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Florida’s ‘Shark Lady’ is now on a Forever stamp

The late Eugenie Clark, founding director of what became the Mote Marine Laboratory & Aquarium, was honored by the U.S. Postal Service.
Eugenie Clark is seen with a shark on a new U.S. Postal Service Forever stamp.
Eugenie Clark is seen with a shark on a new U.S. Postal Service Forever stamp. [ U.S. Postal Service ]
Published May 5|Updated May 5

Eugenie Clark once recalled how, as a mesmerized child, she felt “completely attached” to a shark she saw swimming at a New York City aquarium.

“I just felt: If only I could be in the water with a shark,” Clark, then 83, told a Tampa Bay Times reporter in 2006.

Decades after that encounter, Clark — a prolific scientist, writer and professor who changed the way people understand fish — will be memorialized alongside a shark on a U.S. Postal Service stamp.

Unveiled Wednesday, the blue, orange and yellow Forever stamp features side-by-side pictures: one of a young Clark, smiling beneath a snorkel, and another of a lemon shark.

“One of the goals of the Postal Service’s stamp program is to celebrate the people who represent the best of our nation, and Eugenie Clark — I should say Dr. Clark or the ‘Shark Lady’ — certainly deserves this recognition,” said Angela Curtis, Postal Service vice president of delivery operations, in a statement. “She was a brilliant scientist whose groundbreaking work added to our understanding of sharks and marine environments.”

Related: FROM 2006: At 83, she's still diving for research
In an undated photograph, Eugenie Clark is seen chatting about sharks with Barnett Harris, curator of Sea-Orama, the city of Clearwater's marine life museum.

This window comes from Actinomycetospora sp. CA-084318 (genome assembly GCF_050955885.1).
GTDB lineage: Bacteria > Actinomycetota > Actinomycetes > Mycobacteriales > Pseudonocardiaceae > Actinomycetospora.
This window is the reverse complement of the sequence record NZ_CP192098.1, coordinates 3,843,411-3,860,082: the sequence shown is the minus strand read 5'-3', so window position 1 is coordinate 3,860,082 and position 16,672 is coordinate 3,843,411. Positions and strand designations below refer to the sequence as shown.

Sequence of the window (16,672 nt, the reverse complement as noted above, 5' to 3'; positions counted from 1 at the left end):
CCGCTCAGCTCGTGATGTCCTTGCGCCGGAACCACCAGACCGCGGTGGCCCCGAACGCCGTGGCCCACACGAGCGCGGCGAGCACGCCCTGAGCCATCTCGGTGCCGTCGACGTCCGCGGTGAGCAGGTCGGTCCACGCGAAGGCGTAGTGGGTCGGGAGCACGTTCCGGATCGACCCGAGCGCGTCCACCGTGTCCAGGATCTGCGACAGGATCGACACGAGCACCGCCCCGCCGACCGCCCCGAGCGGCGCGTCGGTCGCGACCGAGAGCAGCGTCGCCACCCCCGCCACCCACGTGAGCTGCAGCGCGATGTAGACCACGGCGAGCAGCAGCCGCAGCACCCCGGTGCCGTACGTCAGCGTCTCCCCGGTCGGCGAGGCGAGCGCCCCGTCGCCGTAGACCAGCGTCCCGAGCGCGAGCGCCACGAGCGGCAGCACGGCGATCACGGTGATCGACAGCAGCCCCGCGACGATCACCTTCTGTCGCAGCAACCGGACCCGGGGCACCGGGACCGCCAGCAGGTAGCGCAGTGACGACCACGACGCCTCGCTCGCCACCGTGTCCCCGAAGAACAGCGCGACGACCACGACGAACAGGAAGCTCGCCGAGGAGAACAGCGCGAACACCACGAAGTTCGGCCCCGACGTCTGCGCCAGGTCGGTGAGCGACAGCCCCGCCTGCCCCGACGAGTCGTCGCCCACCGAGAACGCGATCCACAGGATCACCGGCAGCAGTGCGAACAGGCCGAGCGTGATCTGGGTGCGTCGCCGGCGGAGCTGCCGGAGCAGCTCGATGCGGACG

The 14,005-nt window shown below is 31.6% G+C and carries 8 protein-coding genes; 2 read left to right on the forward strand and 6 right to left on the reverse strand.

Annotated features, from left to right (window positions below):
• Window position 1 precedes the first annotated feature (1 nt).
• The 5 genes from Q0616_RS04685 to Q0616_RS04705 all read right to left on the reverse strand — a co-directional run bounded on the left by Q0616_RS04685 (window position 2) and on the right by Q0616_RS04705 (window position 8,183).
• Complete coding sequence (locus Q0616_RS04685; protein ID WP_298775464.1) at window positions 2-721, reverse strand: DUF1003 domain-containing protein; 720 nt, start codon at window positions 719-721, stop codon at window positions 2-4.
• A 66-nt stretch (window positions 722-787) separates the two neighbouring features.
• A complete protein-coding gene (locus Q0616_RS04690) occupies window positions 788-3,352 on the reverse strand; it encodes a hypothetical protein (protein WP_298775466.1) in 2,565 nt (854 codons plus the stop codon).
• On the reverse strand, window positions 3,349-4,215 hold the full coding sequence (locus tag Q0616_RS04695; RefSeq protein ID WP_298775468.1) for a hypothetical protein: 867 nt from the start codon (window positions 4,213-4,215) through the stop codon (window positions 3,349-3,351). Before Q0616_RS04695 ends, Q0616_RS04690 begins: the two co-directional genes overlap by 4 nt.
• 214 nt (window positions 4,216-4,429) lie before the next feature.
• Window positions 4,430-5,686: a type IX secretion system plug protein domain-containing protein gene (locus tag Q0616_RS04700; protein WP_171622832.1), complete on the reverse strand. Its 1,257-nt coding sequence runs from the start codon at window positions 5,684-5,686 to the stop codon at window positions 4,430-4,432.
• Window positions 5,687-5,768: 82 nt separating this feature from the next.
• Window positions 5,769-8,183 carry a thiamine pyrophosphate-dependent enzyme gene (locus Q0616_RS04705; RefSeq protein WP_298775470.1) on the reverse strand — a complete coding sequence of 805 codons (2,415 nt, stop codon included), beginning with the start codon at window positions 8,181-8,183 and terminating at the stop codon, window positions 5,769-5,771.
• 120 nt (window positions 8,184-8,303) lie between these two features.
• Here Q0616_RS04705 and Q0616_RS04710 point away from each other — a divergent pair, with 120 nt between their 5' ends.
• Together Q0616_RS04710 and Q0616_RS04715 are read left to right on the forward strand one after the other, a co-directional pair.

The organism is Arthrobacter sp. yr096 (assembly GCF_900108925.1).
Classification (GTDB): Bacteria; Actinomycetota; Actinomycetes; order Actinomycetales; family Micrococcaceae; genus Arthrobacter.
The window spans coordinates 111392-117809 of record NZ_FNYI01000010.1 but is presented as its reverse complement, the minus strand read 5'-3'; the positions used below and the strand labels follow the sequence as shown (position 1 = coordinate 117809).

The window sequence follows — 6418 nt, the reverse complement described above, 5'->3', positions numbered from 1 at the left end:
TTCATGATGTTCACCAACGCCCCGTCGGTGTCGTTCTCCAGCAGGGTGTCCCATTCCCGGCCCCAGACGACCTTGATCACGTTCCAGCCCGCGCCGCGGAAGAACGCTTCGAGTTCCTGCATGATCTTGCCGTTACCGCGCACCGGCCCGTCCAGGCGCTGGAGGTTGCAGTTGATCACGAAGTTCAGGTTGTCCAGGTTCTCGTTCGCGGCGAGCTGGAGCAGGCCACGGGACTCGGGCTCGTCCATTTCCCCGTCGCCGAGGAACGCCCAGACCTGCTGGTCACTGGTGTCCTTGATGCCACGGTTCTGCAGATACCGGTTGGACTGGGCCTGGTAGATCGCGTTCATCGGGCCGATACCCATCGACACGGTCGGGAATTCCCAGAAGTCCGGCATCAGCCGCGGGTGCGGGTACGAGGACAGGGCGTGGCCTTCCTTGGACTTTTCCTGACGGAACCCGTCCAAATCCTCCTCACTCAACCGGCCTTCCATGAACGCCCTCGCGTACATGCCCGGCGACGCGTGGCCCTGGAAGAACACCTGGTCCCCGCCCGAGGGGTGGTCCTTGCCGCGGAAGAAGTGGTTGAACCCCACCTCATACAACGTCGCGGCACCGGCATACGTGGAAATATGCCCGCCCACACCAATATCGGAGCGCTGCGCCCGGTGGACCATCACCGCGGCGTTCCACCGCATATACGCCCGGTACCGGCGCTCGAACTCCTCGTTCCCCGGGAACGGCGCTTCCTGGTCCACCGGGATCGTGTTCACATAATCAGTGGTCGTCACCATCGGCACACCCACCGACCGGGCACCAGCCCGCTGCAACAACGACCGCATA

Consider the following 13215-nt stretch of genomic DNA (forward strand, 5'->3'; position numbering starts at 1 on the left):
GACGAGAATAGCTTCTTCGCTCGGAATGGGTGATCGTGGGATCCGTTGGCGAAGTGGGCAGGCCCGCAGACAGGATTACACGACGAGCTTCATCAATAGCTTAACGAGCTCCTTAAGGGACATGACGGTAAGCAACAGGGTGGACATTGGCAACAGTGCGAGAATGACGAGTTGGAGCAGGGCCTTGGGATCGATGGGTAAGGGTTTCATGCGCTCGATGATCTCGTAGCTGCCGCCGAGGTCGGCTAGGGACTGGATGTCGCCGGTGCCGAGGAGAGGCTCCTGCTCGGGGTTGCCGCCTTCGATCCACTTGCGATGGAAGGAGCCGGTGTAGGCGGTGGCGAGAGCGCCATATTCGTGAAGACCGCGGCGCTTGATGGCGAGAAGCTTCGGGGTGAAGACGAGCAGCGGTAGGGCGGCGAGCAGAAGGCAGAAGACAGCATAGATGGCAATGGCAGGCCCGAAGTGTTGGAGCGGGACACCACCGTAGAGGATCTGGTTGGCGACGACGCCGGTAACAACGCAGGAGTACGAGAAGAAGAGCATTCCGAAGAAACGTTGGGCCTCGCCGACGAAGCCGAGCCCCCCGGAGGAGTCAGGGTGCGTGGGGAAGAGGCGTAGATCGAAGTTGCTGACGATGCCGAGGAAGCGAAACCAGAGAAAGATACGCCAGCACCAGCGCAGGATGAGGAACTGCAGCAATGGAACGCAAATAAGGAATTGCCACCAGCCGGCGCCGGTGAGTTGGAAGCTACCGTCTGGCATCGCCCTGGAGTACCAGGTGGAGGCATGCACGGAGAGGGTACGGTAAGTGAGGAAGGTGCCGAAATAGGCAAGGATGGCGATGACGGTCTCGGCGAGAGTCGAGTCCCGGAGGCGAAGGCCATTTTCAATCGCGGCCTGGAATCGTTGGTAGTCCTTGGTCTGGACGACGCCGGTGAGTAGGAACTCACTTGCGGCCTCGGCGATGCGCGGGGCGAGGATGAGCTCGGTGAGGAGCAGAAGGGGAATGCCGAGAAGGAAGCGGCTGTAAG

In an undated photograph, Eugenie Clark is seen chatting about sharks with Barnett Harris, curator of Sea-Orama, the city of Clearwater's marine life museum. [ Times file ]

Clark, who died in 2015 at the age of 92, helped found the research center that became the Mote Marine Laboratory & Aquarium in Sarasota. She traveled the world to study fish, wrote books and articles and acted as both an investigator, and advocate, for her beloved sharks.

People called her the “Shark Lady.”

In 2006, Clark told the Times she loved riddles, especially those that revolved around fish. But her legacy extends beyond scientific discoveries. Clark was an Asian-American woman who carved a path into a field that did not, at the time, elevate many people like her.

Clark’s daughter, Aya Konstantinou, said in the Postal Service statement that her family is elated to see “Grandma Genie” be celebrated.

“Her work as an ichthyologist was groundbreaking for proving that sharks are intelligent, and she was a pioneer for female scientists, researchers and scuba divers,” Konstantinou said. “We are so proud of her legacy as an Asian-American woman, teacher, scientist — and most importantly — grandmother.”

A Postal Service spokesperson said the agency printed 18 million stamps to be sold across the country.

Eugenie Clark poses with jaws of (from front to rear) a tiger shark, a dusky shark and a sixgill shark at the Mote Marine Laboratory in Sarasota in 2006.
Eugenie Clark poses with jaws of (from front to rear) a tiger shark, a dusky shark and a sixgill shark at the Mote Marine Laboratory in Sarasota in 2006. [ Times (2006) ]
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